"Half and Half" is a short story contained in The Joy Luck Club. It is narrated by Rose Hsu Jordan, the first-generation American daughter of An-Mei Hsu, an immigrant from China. The first five paragraphs establish a sort of mysterious bookend for the story, by introducing objects, character traits and themes which are not fully connected and explained until the end of the story.
A general summary of the story is that it is an autobiography and self-critique by Rose, but it incorporates events from several different times in her life and connects them back to these introductory paragraphs; therefore it is difficult to succinctly summarize without losing important details. The gist of it is that Rose has experienced two tragedies in her life that were a direct result of her own passive nature; the death of her younger brother, and her impending divorce, which is taking place at the time of her narration.
The introductory paragraphs establish that An-Mei was once religious, but lost her faith, and for twenty years she has used a white leather-bound bible to prop up a table, and yet has kept the bible "clean white". Rose is also certain that telling An-Mei about her divorce will only result in An-Mei insisting that Rose do whatever she can to save her marriage.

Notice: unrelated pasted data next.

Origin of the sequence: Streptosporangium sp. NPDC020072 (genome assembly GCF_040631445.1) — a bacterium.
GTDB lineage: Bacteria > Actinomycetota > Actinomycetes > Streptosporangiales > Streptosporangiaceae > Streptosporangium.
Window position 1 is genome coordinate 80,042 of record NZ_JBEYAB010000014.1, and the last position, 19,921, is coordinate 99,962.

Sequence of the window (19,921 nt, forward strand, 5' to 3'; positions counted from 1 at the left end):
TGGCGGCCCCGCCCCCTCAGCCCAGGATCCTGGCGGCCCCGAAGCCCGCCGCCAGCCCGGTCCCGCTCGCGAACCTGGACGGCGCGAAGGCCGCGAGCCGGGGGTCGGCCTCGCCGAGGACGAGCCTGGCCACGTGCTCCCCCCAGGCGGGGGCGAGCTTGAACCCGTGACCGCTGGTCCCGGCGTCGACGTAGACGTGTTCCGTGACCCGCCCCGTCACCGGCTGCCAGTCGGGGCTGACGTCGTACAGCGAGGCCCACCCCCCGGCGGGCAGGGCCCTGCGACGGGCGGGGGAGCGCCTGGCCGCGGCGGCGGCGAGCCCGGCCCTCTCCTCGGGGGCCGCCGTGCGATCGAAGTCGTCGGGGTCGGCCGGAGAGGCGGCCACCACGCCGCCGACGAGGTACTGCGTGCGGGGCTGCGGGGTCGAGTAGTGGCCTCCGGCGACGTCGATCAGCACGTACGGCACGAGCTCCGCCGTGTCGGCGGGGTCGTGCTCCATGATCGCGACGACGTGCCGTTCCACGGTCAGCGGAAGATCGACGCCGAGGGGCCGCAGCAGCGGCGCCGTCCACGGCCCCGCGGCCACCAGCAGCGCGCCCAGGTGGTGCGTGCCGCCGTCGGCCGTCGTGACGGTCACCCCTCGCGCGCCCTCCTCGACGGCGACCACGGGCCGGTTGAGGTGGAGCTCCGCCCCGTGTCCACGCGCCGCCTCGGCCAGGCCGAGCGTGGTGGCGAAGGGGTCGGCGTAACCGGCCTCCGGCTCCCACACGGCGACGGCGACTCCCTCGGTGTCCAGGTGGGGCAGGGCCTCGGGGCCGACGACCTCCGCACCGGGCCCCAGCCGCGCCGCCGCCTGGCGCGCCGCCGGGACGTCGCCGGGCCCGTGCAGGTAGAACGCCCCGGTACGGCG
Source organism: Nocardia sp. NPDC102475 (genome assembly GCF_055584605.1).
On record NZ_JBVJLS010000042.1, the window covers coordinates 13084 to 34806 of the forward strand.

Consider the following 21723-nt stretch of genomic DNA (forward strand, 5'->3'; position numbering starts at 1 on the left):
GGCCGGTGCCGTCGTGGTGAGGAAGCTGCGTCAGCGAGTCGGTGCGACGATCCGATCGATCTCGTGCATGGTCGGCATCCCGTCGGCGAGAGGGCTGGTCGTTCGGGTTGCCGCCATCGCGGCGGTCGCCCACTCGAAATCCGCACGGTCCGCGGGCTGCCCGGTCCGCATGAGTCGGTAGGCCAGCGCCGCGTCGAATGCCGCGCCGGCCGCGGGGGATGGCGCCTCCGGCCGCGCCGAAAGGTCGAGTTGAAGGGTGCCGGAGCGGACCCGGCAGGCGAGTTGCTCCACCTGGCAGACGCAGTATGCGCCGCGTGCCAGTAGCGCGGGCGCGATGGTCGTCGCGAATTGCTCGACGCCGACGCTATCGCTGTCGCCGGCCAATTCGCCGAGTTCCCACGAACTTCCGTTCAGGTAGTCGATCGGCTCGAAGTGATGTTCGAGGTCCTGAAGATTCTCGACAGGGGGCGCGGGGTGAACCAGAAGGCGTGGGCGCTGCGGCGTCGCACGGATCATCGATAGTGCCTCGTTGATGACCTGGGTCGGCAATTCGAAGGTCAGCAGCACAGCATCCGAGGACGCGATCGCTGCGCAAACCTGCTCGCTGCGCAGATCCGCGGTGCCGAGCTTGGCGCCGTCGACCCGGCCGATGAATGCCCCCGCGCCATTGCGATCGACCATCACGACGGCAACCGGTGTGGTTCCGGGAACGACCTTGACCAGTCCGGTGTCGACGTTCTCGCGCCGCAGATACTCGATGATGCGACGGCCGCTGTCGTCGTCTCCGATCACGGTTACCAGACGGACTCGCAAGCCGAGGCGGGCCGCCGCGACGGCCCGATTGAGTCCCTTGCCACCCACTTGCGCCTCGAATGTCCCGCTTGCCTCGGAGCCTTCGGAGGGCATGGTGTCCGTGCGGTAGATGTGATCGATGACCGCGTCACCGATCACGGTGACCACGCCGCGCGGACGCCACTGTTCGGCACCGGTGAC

These two descriptions seem only tenuously related at first, but establish several themes, and bury questions in the reader's mind which contribute to the reader sharing in Rose's revelatory experiences;
- We wonder why An-Mei lost her faith
- We don't have a good explanation for why a faithless person would keep a Bible spotlessly clean
- We don't know what An-Mei's faith, or the Bible, have to do with Rose's fear of her reply about the divorce, or the nature of the reply itself.
The effect of these five paragraphs, and these seemingly unrelated events, is that it creates a sense of unresolved conflict for the reader; we want to know the answer to these questions. Because Rose experiences a revelation toward the end of the story, that faith is used to balance loss, we get our answers; the Bible is both a literal and metaphorical way of "balancing" things, and so on. However the real purpose and effect of the first five paragraphs is the unsettling sense of incompletion that it gives us; thus, we are able to share in Rose's revelation, by seeing the connection between things that are familiar to us.